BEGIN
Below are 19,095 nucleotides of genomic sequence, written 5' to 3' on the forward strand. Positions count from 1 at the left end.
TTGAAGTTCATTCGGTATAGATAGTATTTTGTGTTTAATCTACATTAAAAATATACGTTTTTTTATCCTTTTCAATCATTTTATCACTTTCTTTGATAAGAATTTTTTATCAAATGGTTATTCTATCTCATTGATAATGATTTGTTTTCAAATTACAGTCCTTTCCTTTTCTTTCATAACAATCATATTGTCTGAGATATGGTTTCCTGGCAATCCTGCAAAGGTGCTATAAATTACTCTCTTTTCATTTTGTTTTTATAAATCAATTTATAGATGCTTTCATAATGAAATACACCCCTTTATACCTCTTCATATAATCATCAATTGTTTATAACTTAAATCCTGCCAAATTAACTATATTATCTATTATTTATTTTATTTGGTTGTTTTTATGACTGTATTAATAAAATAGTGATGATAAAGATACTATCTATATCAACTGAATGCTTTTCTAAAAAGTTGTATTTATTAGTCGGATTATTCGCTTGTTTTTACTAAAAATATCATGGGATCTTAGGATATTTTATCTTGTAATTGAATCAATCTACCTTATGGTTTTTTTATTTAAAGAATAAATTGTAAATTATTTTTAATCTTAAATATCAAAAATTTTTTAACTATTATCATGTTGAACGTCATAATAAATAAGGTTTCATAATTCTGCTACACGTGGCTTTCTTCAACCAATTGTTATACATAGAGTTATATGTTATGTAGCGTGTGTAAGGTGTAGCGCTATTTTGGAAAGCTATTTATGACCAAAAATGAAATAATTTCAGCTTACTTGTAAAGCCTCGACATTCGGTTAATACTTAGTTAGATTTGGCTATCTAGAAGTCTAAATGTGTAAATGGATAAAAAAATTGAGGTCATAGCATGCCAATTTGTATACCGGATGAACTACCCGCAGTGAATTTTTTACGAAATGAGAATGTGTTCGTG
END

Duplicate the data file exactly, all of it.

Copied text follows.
Below are 19,095 nucleotides of genomic sequence, written 5' to 3' on the forward strand. Positions count from 1 at the left end.
TTGAAGTTCATTCGGTATAGATAGTATTTTGTGTTTAATCTACATTAAAAATATACGTTTTTTTATCCTTTTCAATCATTTTATCACTTTCTTTGATAAGAATTTTTTATCAAATGGTTATTCTATCTCATTGATAATGATTTGTTTTCAAATTACAGTCCTTTCCTTTTCTTTCATAACAATCATATTGTCTGAGATATGGTTTCCTGGCAATCCTGCAAAGGTGCTATAAATTACTCTCTTTTCATTTTGTTTTTATAAATCAATTTATAGATGCTTTCATAATGAAATACACCCCTTTATACCTCTTCATATAATCATCAATTGTTTATAACTTAAATCCTGCCAAATTAACTATATTATCTATTATTTATTTTATTTGGTTGTTTTTATGACTGTATTAATAAAATAGTGATGATAAAGATACTATCTATATCAACTGAATGCTTTTCTAAAAAGTTGTATTTATTAGTCGGATTATTCGCTTGTTTTTACTAAAAATATCATGGGATCTTAGGATATTTTATCTTGTAATTGAATCAATCTACCTTATGGTTTTTTTATTTAAAGAATAAATTGTAAATTATTTTTAATCTTAAATATCAAAAATTTTTTAACTATTATCATGTTGAACGTCATAATAAATAAGGTTTCATAATTCTGCTACACGTGGCTTTCTTCAACCAATTGTTATACATAGAGTTATATGTTATGTAGCGTGTGTAAGGTGTAGCGCTATTTTGGAAAGCTATTTATGACCAAAAATGAAATAATTTCAGCTTACTTGTAAAGCCTCGACATTCGGTTAATACTTAGTTAGATTTGGCTATCTAGAAGTCTAAATGTGTAAATGGATAAAAAAATTGAGGTCATAGCATGCCAATTTGTATACCGGATGAACTACCCGCAGTGAATTTTTTACGAAATGAGAATGTGTTCGTG